There's no running around naked in Sosuke Fujimoto's House NA. The 3-D matrix of tiny rooms and exterior terraces—all located on different floor levels—is encased almost entirely with see-through glass. Supported by a bare, white structural frame, the transparent walls reveal the interior contents to all who pass by. Even in Japan, where proximate neighbors and thin walls often compromise privacy, an unclothed house is a daring solution.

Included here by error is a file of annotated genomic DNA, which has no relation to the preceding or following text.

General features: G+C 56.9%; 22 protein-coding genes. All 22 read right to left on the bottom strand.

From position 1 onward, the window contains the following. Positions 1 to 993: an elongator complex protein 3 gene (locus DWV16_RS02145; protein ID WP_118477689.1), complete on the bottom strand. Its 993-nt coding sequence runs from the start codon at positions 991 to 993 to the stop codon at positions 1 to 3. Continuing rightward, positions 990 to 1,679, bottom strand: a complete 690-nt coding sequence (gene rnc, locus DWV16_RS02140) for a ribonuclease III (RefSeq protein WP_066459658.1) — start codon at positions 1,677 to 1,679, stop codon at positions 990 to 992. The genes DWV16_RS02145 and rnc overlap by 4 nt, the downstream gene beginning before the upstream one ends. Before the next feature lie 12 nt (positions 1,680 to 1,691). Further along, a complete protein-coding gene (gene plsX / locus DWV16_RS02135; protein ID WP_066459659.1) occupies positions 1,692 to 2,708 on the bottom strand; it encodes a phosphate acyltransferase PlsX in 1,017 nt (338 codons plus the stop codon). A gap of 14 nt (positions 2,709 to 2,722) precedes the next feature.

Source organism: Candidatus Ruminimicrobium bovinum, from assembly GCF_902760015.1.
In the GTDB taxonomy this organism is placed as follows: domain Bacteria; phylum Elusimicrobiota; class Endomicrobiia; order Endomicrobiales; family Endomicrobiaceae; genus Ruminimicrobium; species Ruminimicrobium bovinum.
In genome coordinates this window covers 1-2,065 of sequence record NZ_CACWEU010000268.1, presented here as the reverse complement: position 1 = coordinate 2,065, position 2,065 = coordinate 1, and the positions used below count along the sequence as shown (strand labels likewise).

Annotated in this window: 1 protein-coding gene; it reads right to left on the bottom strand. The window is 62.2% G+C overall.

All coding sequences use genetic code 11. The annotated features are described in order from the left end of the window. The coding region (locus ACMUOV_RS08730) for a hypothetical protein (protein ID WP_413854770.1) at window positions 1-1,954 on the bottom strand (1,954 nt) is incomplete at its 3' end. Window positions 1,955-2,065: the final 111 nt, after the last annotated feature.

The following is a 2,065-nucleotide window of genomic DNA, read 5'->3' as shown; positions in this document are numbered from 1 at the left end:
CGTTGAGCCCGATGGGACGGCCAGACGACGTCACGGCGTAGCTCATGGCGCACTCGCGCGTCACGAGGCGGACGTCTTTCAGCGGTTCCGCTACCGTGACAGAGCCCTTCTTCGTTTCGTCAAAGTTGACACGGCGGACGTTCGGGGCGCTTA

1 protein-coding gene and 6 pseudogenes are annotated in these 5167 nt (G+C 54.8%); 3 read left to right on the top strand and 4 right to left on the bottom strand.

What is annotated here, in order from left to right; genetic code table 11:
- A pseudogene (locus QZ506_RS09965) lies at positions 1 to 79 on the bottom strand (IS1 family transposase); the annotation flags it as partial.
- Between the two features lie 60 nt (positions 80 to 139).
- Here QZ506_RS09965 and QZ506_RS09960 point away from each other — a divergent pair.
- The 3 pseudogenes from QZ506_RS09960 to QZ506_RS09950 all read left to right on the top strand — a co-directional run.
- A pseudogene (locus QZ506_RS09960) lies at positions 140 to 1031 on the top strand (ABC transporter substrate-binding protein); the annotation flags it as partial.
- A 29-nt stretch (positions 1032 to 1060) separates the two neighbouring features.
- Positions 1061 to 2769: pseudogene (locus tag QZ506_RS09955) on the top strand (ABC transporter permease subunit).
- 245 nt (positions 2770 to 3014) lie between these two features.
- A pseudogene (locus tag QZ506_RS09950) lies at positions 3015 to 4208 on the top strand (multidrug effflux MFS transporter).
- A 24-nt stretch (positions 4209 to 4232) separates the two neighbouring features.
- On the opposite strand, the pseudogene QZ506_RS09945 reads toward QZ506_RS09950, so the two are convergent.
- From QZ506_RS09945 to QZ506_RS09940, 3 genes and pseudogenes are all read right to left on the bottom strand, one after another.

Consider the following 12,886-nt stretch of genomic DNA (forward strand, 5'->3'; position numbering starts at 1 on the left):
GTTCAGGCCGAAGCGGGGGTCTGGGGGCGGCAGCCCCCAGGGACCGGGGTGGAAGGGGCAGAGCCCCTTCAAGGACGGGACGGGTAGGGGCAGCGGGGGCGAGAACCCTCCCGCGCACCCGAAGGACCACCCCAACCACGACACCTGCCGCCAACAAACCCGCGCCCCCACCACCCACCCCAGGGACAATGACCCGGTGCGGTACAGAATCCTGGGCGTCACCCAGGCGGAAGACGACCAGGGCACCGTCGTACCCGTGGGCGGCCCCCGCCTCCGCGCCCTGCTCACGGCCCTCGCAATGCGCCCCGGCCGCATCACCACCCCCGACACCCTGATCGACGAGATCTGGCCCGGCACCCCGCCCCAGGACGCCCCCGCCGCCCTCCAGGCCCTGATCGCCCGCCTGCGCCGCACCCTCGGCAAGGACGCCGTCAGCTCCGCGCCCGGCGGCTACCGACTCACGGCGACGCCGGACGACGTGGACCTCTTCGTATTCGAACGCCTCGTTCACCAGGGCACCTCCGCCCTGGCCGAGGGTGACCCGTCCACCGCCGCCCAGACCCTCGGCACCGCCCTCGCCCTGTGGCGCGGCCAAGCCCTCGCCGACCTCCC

Yet House NA is not simply a bold, exhibitionist gesture. It is Fujimoto's carefully considered response to the building's surrounding conditions. Designed for a working couple in their forties, the home is located in a quiet Tokyo neighborhood on a 592-square-foot plot that opens onto a narrow street and is hemmed in by adjacent houses just about everywhere else. It does not turn its back on the city with solid walls, a typical strategy for Japan's cramped urban areas. Instead, the house engages the environment with transparency. Just inches away, a neighbor's concrete-block wall doubles as House NA's wallpaper, while a borrowed view toward the roof garden next door enhances the interior.